India likely to implement debt swap in February: Sources
Oct 25 2013 , Mumbai
India was expected to hold off on its first debt swap because the current period of volatility in bond markets could make it less successful, the officials said.
The government announced the planned debt swap under the budget unveiled this year. It would involve buying short-end bonds and selling an equivalent amount of longer maturity debt in a fiscally neutral action intended to ease near-term redemption pressures on government finances.
However, longer-end bonds were currently less attractive because of market expectations the central bank would continue raising interest rates after its 25 basis point hike last month, said an official.
"The market is showing uncertainty as of now, so it would be better to have it (debt swap) after the borrowing is over," said one of the officials involved with the process who was not authorised to publicly discuss the deliberations.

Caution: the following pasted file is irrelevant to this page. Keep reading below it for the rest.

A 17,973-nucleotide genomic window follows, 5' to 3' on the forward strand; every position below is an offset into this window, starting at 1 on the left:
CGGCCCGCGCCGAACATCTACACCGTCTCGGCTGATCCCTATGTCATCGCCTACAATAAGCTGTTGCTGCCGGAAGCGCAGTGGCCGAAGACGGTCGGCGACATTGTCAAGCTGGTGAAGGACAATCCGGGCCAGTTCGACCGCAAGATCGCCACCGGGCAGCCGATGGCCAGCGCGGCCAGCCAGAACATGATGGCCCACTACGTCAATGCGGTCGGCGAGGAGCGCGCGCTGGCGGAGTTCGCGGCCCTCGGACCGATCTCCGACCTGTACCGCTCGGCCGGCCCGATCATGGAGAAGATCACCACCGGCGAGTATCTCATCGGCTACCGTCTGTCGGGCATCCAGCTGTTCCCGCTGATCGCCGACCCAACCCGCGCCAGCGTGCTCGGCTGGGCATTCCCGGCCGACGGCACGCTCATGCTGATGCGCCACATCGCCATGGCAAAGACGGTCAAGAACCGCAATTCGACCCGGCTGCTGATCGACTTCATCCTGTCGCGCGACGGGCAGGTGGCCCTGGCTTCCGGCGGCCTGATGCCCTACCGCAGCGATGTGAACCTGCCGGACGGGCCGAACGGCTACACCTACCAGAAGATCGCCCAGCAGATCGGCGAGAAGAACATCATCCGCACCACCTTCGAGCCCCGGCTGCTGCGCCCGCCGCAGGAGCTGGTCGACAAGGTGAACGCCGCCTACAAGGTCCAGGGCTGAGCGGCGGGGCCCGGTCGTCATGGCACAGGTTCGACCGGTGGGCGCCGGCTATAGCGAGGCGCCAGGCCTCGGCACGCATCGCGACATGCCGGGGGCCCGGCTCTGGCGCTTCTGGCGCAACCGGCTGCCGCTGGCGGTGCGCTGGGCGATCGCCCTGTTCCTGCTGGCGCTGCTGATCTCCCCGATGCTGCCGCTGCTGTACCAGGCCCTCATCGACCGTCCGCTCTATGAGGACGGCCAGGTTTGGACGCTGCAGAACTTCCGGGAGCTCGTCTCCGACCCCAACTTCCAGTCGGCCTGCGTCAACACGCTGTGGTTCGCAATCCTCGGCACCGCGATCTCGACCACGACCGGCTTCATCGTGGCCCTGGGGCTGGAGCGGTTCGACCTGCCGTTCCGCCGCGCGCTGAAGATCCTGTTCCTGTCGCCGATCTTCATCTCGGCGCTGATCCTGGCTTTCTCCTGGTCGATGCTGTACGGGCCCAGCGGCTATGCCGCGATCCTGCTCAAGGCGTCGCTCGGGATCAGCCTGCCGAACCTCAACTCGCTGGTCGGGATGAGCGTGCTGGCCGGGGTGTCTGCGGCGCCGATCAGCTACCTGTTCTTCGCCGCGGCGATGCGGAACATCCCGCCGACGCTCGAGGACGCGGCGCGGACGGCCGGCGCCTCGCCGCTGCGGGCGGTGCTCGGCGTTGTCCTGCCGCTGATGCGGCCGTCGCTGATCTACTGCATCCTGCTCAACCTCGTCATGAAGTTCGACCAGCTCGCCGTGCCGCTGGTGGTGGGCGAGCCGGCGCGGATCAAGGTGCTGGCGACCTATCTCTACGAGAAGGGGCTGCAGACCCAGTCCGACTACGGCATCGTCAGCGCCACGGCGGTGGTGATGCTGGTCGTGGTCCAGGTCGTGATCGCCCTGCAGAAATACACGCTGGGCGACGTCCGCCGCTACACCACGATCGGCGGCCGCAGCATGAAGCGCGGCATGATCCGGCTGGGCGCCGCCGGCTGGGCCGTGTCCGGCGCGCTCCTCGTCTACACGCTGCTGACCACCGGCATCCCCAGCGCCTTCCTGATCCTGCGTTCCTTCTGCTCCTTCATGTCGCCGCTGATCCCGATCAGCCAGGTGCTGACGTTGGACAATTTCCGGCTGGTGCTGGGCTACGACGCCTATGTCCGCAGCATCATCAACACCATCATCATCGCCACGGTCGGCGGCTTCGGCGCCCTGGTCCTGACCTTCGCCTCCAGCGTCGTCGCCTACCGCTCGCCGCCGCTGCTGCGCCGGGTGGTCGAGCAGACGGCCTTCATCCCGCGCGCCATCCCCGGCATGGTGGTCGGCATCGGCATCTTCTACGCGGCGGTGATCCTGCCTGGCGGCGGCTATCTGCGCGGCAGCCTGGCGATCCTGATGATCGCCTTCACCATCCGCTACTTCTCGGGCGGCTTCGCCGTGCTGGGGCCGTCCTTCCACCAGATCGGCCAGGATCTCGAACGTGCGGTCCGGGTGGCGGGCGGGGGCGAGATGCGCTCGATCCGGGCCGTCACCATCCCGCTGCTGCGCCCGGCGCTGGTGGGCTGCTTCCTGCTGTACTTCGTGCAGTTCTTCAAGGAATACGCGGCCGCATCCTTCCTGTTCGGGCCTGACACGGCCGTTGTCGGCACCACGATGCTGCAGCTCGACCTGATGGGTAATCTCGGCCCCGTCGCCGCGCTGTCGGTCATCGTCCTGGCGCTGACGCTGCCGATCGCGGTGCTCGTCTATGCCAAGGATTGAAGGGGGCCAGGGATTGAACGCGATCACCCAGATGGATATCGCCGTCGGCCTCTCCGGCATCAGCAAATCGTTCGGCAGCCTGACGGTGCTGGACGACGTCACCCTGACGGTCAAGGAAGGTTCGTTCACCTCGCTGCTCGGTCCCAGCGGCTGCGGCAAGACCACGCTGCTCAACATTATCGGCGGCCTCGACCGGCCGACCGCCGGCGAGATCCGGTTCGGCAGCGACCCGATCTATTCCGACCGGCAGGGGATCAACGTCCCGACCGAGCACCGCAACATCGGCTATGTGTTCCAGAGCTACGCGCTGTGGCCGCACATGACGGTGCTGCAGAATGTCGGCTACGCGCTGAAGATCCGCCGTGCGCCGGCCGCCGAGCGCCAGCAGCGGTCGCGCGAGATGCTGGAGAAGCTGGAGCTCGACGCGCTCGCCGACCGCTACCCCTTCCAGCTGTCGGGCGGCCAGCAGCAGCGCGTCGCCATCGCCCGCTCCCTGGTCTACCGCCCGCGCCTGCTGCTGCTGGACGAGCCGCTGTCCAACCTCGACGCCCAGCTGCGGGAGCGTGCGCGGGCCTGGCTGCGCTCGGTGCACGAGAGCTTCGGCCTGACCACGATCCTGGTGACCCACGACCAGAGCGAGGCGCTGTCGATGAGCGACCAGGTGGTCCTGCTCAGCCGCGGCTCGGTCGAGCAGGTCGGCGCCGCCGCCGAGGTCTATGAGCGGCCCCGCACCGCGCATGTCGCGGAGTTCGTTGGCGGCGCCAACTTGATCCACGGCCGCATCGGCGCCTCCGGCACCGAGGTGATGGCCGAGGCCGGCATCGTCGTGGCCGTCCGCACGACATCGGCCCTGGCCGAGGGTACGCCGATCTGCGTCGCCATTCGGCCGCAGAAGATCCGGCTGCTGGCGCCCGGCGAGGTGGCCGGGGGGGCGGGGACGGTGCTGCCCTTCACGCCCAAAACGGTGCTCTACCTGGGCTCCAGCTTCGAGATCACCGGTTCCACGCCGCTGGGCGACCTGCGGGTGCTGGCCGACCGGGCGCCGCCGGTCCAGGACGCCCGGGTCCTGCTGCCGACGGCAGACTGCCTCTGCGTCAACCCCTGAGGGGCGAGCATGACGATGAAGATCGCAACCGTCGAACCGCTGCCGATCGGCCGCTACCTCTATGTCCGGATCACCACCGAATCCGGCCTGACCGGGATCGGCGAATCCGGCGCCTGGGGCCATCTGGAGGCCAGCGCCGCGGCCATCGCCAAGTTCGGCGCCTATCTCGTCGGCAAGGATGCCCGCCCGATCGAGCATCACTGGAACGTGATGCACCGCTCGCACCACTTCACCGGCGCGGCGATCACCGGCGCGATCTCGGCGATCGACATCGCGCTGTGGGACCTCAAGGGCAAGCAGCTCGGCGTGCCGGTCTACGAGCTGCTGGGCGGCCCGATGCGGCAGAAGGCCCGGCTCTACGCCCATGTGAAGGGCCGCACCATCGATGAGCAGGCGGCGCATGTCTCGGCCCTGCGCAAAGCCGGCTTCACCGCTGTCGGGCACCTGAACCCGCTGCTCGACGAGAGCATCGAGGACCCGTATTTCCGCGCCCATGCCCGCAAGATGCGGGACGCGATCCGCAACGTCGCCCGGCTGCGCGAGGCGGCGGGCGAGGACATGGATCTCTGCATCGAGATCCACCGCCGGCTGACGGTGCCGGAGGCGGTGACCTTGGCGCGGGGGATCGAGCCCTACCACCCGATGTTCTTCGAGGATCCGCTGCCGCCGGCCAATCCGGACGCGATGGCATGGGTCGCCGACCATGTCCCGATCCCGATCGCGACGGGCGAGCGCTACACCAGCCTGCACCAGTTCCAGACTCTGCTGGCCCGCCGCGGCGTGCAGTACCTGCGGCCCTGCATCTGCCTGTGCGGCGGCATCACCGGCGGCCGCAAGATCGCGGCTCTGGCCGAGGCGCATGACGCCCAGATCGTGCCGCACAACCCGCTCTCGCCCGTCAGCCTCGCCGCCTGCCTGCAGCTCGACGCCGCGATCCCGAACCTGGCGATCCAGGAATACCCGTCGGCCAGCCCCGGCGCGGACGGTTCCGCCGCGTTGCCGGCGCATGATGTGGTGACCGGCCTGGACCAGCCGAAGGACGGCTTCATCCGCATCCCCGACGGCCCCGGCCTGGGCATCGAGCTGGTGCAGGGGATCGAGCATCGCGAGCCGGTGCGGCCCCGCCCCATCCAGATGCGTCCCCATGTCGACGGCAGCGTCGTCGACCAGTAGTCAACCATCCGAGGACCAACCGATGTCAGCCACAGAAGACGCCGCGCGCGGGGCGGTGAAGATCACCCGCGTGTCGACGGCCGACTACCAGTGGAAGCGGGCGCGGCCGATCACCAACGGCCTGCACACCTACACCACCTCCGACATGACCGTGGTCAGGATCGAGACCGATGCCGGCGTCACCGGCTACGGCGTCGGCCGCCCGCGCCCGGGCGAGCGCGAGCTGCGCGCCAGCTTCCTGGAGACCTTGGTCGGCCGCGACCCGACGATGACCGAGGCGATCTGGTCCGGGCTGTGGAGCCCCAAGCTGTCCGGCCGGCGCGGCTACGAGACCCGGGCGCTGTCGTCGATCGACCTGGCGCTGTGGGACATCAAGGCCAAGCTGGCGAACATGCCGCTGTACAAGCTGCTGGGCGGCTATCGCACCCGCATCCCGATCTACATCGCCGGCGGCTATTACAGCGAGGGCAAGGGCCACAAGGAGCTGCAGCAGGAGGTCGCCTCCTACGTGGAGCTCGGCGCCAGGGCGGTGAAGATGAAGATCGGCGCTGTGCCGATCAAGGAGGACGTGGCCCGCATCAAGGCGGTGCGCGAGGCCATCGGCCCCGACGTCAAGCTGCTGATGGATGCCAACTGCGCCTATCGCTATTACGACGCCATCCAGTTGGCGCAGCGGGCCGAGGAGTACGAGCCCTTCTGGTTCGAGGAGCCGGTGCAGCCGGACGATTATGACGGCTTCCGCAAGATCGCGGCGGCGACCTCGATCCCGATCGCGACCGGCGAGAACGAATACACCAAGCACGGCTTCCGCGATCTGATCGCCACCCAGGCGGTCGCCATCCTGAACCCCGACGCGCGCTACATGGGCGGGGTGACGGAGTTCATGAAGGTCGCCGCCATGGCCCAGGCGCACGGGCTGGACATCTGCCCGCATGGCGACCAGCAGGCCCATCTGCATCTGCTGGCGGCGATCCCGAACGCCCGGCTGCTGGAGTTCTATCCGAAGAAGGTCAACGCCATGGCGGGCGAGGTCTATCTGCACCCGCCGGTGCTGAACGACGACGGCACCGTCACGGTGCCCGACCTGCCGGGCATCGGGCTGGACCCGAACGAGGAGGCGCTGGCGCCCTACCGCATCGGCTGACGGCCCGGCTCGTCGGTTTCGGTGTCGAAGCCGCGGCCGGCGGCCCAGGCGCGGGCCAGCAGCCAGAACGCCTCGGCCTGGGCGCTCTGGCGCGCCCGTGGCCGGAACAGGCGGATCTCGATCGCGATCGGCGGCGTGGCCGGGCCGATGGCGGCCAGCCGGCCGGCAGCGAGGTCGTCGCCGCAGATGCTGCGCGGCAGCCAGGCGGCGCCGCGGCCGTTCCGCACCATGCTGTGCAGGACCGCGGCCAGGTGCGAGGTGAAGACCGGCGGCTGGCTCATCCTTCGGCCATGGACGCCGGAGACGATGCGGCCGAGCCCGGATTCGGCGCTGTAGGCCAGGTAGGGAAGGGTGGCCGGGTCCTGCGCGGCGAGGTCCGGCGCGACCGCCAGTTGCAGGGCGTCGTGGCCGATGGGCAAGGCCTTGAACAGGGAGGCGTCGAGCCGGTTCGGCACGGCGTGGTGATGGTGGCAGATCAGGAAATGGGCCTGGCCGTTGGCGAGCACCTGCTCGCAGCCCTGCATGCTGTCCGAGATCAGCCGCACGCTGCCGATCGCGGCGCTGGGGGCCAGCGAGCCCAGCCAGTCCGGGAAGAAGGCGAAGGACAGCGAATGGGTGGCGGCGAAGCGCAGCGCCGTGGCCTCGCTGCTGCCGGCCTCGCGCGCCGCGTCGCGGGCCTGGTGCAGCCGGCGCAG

The officials said only if longer-end bonds rally would the the country reconsider its currently timing plans. India's government makes the final decisions but the central bank manages the country's debt programme.
India may also consider making debt switches a more permanent feature to better manage redemptions and liquidity, the officials added.
"It has to be looked at from the market development perspective also, not just as a one-off," said one of the officials.
Under the budget for the fiscal year ending in March, the government plans to borrow a total of 5.79 trillion rupees by February 7, leaving around seven weeks to conduct the debt swap.
The government has already announced it will buy back shorter-end bonds due to mature between 2015/16 and 2017/18 fiscal years but has not announced which longer-end bonds it will target to sell.
India's benchmark 10-year bond yield has risen around half a percentage point this year.